HALO Lighting 360 Video | SkyBox Studio
When successful producer/celebrity designer/TV host/craftsman, Chip Wade needed help creating something unique for Eaton Lighting’s Halo line of products, he graciously looked no further than to partner up with Chris Tilley of Gnoggin Studios. The goal was to produce something with more of an immersive experience than a traditional video, that would highlight some key features and benefits of the Halo housing line.
Gnoggin Studios tells the story:
“We knew we wanted a clean, crisp environment that was flexible enough to change out, or add elements to, so utilizing Skybox Studio and refined compositing techniques became the obvious choice. To do this, we used traditional DSLR 360 panoramic photography for the main scene plate, then shot the live action green-screen segments in studio.
HALO Lighting 360 Video | Gnoggin Studios
Chip x3 – Since Chip needed to be the video’s narrator, Halo housing installer, and competitor housing installer, we needed to shoot each segment separately using traditional video techniques, and a wide-angle lens to help with distortion-matching and integration into the 360 environment.
Skybox not only made the 360 compositing possible, it also made the production process as smooth as possible, allowing even the 3D pieces to be manipulated and animated directly in AE using Element 3D and Skybox together.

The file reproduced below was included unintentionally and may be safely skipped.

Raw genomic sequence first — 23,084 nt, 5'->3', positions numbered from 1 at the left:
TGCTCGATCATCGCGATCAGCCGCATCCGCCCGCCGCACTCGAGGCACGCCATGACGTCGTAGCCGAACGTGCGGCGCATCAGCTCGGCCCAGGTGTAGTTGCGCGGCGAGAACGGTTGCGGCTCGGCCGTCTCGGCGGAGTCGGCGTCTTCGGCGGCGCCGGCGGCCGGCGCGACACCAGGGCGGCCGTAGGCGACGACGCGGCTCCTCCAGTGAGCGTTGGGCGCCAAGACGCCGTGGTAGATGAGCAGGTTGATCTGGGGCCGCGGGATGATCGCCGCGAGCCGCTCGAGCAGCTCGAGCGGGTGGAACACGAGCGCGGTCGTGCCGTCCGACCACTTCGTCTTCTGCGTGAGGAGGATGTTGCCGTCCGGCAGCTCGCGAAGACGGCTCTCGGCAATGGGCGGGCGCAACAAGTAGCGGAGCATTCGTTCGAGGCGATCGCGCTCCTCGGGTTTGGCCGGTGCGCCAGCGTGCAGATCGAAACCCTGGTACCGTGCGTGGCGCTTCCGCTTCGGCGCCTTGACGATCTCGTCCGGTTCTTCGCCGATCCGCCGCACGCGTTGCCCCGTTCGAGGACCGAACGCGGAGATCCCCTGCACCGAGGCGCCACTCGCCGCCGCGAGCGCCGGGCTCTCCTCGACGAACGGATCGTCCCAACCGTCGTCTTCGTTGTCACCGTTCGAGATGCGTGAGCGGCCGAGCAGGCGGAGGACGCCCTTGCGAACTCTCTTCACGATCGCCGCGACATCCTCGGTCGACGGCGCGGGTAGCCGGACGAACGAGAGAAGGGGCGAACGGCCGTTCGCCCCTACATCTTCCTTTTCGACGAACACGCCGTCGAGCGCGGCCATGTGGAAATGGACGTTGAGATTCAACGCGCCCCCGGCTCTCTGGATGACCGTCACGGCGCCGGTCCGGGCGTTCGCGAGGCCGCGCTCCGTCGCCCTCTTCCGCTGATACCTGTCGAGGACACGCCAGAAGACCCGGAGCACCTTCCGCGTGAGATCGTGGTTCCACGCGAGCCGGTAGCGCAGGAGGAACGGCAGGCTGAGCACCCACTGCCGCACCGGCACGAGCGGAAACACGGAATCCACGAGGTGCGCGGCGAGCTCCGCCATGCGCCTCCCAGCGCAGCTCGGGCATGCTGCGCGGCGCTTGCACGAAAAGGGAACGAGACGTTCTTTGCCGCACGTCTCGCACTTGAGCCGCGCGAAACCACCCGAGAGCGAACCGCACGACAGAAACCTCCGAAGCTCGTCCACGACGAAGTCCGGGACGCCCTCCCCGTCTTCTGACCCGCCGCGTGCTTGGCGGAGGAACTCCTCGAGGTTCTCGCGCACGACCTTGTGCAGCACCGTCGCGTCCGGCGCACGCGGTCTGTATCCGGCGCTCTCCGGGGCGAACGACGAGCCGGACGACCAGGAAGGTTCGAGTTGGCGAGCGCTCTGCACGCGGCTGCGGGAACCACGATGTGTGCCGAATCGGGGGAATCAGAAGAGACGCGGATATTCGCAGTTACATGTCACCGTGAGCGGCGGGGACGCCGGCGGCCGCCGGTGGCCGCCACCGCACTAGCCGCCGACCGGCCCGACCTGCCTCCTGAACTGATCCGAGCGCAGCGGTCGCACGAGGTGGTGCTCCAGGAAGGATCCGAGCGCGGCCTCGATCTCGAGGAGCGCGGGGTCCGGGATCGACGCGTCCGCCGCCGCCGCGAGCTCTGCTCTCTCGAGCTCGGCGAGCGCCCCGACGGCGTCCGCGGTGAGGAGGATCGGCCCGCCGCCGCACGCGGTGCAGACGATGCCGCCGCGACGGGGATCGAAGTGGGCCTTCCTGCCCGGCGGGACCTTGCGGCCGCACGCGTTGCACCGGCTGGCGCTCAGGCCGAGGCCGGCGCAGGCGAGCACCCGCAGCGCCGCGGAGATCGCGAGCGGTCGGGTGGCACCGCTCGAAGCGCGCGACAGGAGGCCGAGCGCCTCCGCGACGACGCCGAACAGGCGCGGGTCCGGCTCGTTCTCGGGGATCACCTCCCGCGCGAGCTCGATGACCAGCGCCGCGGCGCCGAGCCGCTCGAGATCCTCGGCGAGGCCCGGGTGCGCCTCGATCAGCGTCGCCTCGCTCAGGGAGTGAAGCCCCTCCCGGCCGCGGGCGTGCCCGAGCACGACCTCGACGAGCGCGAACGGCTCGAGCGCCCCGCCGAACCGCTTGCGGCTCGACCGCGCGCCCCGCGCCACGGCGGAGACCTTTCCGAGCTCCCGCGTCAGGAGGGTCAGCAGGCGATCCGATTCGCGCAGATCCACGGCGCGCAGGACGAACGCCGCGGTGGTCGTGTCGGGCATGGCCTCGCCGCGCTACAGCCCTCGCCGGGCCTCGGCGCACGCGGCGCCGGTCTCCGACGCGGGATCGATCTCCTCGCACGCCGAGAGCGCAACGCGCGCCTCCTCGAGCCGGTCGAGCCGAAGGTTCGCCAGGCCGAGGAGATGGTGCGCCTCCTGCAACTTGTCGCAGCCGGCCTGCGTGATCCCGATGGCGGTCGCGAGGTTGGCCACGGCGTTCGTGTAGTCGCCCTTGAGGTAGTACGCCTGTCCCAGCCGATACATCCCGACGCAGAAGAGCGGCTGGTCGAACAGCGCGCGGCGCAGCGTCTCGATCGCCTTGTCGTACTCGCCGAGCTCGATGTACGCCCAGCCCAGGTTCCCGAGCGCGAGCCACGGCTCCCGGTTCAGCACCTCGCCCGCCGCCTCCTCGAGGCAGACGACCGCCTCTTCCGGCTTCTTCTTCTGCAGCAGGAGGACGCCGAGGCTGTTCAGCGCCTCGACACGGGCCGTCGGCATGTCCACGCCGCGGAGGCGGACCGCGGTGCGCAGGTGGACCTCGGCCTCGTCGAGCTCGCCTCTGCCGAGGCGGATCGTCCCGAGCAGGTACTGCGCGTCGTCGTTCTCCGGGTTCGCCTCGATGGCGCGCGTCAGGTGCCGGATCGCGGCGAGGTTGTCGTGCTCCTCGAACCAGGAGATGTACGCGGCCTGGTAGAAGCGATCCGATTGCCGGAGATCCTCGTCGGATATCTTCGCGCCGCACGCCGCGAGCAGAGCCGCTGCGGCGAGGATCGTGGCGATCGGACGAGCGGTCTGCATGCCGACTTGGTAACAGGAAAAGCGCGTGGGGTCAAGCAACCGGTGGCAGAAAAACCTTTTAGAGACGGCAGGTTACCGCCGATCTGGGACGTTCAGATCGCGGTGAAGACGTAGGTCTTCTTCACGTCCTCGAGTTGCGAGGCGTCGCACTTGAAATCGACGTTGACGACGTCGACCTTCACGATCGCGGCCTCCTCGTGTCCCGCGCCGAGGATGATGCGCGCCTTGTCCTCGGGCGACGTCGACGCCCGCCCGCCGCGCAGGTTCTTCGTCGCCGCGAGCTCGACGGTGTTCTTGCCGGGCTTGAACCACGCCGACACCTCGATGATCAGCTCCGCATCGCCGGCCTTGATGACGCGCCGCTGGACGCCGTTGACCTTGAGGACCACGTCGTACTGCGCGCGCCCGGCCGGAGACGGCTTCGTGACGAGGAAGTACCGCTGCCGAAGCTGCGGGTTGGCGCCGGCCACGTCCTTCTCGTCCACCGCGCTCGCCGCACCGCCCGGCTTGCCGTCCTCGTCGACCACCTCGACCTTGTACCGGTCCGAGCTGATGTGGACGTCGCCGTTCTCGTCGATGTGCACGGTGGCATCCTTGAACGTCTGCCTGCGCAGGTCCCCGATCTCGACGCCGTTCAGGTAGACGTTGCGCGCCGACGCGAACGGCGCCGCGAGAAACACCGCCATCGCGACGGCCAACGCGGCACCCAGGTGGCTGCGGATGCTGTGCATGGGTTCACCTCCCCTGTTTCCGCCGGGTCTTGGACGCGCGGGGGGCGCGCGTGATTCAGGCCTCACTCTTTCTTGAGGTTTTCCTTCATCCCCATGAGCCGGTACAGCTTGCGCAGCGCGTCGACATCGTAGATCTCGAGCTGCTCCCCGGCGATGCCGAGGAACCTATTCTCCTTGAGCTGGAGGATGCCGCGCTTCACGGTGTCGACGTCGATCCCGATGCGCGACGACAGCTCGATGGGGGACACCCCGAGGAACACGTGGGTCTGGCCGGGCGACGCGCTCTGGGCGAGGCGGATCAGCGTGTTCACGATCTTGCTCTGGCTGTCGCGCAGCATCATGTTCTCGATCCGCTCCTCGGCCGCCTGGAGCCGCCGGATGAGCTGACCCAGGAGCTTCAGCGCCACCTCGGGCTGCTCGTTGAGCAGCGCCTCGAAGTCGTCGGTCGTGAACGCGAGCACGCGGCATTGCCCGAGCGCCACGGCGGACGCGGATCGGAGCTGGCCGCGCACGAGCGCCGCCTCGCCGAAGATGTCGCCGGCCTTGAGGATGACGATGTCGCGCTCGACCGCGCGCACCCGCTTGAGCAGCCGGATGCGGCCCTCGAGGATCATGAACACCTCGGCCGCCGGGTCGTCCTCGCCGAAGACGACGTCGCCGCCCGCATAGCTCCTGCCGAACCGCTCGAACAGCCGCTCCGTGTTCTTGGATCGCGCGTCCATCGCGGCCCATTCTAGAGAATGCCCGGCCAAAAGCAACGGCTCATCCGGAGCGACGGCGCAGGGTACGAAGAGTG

Q&A with Chris Tilley
What is Your Creative Background?
After graduating with honors from the Art Institute in 1997, I started working for iXL Interactive, where we went from a handful of people to a premiere interactive agency in a few short years. From there, I helped a couple small companies get going, before deciding to start up Gnoggin Studios in 2002. Around that time companies had to tighten their budgets significantly and marketing dollars got slashed. So, my goal was to cut out much of the overheard and keep a small freelance operation that could provide clients with affordable yet high-level quality design, motion graphics, and interactive services.
How Did You Get Into VR?
Virtual Reality has always been a passion of mine, and part of the big picture for years. Small virtual tours and panoramic photography projects would get me thinking of what will be possible once VR/AR becomes mainstream. I’m thrilled to see it coming on so quickly, and at the best possible time. I’ve always focused on not just the story, but the whole experience. Whether you’re watching a video or interacting with a screen, if you didn’t “experience” it, you probably won’t remember it. Virtual reality and 360 videos open up a fresh new set of possibilities for experience, allowing you to tell a story or get a point across in a more empathetic and memorable way. As an Interface/Motion Graphics Designer/Animator/Writer/Editor/Producer, I understand the facets of what it takes to pull this stuff off, and I’m truly excited to see how far we’ve come and where it’s all headed.